hiring people over 45

Corporations would love for this number to get to 40%. Or more. They get their ticket virtually punched to a) a cheaper workforce, because there’s always someone willing to do it for less and b) they won’t have to pay workers any full-time benefits.

The world is changing. All the time, in every way. There’s hardships no matter how old you are. We can look with envy to the younger, darker-haired workforce (the millennials!) being able to land jobs easier because of their age and/or willingness to work for less, but many of them are dealing with a crushing amount of debt and a social landscape akin to a verbal wasteland. The true effects on the economy as a whole because of that growing debt has yet to materialize, but it’s not a reach to say it’s not going to be good.

These millennials are also the first generation where nobody is looking anyone in the eyes. It’s all head down, digital 1’s and 0’s. The sociological and even physiological effects of this are years away.

I’m lucky I have a job with benefits at a great company, because so many don’t – and a lot have simply given up. In the last year, I’ve also quickly recognized that it could easily be me, anytime. Terrifying.

Debt, the gig economy, unstable global markets, terrorism, the millions and millions of people migrating – literally walking – away from unstable economies. The list goes on. And on. Scary.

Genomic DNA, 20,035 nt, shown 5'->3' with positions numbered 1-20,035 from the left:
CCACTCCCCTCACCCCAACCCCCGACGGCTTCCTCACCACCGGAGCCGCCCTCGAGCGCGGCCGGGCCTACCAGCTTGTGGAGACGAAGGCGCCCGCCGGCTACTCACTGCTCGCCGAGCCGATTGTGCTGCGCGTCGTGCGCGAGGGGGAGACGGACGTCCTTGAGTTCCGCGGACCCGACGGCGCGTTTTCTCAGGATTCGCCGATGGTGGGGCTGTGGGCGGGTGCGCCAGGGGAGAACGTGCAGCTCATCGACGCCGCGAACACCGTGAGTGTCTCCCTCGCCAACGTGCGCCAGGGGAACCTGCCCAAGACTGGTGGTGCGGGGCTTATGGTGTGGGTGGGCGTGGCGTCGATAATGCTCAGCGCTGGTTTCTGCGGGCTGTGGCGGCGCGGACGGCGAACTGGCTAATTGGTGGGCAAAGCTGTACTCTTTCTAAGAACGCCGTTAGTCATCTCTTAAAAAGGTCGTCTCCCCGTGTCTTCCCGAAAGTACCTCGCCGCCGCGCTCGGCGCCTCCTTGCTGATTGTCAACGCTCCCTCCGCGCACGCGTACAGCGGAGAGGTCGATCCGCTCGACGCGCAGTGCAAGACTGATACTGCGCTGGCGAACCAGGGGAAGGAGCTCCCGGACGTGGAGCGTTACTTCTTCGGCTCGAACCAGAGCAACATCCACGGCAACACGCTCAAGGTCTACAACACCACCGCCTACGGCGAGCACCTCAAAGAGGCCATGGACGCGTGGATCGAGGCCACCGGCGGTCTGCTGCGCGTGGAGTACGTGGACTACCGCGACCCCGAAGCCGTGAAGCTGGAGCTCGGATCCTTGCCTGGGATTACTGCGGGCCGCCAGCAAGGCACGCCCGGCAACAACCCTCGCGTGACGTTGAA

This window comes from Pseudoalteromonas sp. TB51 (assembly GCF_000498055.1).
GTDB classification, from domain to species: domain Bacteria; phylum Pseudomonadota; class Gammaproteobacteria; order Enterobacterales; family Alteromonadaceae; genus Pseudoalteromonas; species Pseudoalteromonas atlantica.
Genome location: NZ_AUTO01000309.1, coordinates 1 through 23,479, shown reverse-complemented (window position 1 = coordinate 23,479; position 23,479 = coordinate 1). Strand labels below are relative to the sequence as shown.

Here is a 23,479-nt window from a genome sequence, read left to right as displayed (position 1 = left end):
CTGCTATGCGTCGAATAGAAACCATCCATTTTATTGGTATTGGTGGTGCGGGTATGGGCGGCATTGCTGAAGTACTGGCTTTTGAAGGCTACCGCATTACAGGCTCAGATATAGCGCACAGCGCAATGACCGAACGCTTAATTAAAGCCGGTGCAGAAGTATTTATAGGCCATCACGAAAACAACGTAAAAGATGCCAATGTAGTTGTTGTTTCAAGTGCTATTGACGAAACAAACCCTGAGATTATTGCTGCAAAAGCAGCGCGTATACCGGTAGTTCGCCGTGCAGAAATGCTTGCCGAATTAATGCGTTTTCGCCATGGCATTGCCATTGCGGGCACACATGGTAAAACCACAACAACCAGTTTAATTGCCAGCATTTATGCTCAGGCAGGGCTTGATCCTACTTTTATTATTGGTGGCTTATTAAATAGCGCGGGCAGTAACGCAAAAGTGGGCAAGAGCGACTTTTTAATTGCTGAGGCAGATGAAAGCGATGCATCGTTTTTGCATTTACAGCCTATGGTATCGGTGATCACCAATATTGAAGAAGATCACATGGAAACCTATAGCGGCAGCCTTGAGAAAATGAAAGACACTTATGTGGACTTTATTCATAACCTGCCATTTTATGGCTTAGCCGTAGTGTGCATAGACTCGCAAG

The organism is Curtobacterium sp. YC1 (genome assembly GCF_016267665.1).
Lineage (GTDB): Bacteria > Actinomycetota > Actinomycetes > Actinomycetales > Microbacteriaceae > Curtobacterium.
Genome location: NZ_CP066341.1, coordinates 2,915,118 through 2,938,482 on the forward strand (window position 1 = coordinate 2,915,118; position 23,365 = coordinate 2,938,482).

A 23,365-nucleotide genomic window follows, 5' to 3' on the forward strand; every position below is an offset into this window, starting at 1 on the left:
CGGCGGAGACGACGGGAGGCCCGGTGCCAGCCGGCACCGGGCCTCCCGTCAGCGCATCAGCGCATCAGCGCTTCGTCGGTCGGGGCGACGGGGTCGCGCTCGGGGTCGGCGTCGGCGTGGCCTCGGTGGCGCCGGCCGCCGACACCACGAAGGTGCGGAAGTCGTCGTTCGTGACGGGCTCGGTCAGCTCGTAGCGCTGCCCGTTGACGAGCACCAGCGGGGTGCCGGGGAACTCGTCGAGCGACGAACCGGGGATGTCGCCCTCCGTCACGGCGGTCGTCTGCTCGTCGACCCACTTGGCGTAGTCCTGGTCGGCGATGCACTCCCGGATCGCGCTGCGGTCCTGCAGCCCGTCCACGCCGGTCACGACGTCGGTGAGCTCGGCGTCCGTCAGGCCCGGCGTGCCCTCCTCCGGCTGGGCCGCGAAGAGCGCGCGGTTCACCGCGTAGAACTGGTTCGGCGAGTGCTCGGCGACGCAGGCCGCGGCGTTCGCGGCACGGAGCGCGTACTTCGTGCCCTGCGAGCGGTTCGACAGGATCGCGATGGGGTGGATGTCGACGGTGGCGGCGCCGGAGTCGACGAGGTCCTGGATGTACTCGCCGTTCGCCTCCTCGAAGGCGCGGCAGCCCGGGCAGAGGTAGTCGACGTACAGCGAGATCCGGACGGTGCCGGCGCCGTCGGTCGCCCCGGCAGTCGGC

And no matter how much I educate myself further or try to learn new things, it may not even matter. Frightening.


The Sport of Politics

I’m going to write about politics today, but I’m not going to be political. There’s more than enough out there to read about the all candidates – or whatever you want to call them. Today I’m just talking about the sport of politics.

I think ever since the ’80s I’ve heard politics occasionally referred to as a blood sport. Hell, it’s probably been described as such since the EIGHTEEN-80s. This election cycle, though, makes me laugh a little. Not because of the folly that surrounds people like Donald Trump or Hilary Clinton, but because the major media websites are now literally making it look like sports.

I mean, look at CNN’s Election 2016 home page.

the sport of politics
If we stay healthy and play as a team, I think we can have a shot at winning the whole thing. We have a good group in that dressing room.

I’m not trying to sound like an old curmudgeon, but that is ridiculous. Sports-like headshots with the eliminated “teams” greyed out? ESPN is probably jealous.

Did you notice that they now do the National Anthem before debates? And that the candidates are introduced over the PA? I don’t recall this ever happening until this election. It’s sports! Come on. It’s kind of hilarious.